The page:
When I was a child, I didn’t get to make a lot of choices. No one asked me what I wanted for dinner. No one wondered what I felt like wearing or when I wanted to wake up. The list goes on.
I had piano lessons, became a Girl Scout, took art classes, went to ballet class, and summer camp. This was the plan. I didn’t need to like it. If I balked, I had a mother who often used the phrase, “Because I said so.”
In the last few generations, dramatic shifts in parenting practices have taken place.
I find it odd to ask a toddler what he or she wants for dinner, but that is more prevalent than it used to be. Still, I applaud choices and work hard to stay mindful of them.
Sometimes, just to reinforce the power inherent in my choices, I remind myself that I vacuum when I choose. I notice when I am choosing to wash my clothes and deciding when I eat. Knowing I can steer my behaviors, thoughts, and actions brings me some authority over my life.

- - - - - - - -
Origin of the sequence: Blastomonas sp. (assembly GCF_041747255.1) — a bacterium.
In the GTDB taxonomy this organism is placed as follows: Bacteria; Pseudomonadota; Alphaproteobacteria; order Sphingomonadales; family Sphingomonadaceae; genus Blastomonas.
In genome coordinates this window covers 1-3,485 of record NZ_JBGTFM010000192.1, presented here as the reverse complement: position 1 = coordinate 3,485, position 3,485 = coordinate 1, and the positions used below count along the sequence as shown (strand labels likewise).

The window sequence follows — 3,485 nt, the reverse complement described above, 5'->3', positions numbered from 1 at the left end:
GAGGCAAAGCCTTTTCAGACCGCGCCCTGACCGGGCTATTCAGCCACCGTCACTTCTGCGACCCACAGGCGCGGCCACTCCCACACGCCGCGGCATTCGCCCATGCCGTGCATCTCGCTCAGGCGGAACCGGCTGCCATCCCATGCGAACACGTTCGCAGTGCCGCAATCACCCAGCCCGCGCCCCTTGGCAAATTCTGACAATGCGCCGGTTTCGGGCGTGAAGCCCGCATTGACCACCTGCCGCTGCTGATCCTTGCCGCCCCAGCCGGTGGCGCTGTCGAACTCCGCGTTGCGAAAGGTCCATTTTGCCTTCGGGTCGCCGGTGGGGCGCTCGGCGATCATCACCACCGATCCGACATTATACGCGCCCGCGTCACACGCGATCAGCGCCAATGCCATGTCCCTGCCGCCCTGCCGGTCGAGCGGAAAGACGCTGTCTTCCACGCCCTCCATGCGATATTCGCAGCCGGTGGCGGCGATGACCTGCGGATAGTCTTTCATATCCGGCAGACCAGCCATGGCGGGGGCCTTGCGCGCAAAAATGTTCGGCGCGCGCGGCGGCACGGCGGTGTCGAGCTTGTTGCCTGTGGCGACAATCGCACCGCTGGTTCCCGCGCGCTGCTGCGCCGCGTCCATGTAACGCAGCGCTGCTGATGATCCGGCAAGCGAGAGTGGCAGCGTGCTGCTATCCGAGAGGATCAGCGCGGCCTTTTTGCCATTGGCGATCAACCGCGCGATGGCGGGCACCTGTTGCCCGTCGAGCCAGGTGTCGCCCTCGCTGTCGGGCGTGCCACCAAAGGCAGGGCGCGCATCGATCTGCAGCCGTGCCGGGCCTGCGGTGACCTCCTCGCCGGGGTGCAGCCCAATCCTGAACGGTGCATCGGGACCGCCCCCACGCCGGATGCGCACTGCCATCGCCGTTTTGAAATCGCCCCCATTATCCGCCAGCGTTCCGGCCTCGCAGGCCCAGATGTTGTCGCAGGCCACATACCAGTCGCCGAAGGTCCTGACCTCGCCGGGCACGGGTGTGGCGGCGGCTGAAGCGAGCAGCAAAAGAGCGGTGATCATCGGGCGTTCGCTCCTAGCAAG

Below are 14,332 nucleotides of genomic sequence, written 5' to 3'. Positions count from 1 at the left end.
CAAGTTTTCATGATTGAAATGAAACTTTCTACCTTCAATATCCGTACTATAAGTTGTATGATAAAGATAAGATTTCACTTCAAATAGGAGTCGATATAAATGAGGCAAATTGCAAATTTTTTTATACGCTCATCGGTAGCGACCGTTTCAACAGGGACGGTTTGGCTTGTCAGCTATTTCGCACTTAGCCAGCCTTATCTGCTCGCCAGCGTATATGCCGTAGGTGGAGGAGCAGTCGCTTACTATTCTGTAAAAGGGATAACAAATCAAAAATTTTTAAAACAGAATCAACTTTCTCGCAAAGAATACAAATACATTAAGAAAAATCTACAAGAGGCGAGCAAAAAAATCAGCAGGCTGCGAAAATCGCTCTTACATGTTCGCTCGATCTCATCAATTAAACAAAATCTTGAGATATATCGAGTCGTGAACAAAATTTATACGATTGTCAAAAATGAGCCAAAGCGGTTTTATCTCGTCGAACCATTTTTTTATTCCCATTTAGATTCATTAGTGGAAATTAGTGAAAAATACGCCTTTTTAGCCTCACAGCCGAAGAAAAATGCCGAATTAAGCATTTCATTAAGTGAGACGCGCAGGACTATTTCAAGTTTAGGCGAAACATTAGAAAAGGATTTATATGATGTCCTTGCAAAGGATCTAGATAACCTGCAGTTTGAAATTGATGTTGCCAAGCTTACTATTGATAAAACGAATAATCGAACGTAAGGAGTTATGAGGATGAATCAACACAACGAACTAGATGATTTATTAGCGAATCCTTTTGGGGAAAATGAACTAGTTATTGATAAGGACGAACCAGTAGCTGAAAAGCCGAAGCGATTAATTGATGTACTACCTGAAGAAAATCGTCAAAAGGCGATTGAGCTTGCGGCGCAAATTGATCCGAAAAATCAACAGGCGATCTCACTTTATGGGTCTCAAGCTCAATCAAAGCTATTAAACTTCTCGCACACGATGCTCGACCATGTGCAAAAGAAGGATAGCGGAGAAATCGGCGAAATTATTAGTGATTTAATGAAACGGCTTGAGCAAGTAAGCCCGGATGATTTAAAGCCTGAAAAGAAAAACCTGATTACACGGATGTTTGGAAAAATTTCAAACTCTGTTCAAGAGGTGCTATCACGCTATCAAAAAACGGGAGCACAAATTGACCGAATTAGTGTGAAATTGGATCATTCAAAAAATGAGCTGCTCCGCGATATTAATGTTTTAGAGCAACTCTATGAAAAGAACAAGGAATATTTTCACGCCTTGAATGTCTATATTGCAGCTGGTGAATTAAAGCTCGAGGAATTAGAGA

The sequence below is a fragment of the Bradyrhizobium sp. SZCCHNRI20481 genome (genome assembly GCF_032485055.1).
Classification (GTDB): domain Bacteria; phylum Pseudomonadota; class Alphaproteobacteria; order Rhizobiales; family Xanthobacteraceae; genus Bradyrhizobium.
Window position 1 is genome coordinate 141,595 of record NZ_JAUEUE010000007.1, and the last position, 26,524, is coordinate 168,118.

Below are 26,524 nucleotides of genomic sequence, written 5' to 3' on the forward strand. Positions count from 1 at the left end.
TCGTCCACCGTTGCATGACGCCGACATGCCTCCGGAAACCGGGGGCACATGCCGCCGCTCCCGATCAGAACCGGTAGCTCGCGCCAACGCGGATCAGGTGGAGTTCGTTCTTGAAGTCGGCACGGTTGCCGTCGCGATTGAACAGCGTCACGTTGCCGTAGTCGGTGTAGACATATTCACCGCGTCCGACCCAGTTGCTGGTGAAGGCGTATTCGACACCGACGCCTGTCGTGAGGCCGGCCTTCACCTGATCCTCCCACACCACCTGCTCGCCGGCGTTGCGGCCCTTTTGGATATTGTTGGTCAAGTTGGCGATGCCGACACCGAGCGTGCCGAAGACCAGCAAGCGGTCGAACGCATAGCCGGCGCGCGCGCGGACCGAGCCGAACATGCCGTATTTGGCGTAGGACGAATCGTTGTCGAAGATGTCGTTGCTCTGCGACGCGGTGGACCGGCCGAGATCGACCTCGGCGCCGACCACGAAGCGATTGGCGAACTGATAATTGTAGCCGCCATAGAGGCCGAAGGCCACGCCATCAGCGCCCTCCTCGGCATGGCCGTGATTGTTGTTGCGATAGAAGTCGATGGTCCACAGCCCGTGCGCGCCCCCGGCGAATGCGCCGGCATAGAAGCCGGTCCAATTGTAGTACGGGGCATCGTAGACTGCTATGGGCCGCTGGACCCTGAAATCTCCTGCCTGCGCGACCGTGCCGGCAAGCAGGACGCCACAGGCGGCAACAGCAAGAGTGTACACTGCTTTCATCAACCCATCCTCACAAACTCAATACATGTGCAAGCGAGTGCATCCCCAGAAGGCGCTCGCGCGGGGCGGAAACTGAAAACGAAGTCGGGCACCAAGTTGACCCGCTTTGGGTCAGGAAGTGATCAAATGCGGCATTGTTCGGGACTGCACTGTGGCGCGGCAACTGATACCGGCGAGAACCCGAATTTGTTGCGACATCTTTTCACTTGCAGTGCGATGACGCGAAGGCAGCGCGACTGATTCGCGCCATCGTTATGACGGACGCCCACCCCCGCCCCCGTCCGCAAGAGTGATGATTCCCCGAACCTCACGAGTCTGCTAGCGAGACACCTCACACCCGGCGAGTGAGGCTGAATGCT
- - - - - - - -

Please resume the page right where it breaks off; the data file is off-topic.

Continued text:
My choices create my life. I try to remain aware of which ones are available to me. After I am aware of my choices, then I can turn off a well-trodden path and embrace something different if I want.
Do you let your children make choices? Do you believe it empowers them? Do you notice any element of overwhelm in the number of choices you present to them?
I suspect we can achieve a balance. A middle ground may unfold for our future generations. A healthy balance between open-ended options and some limitations exists.
Have you already created this in your life or in the lives of children?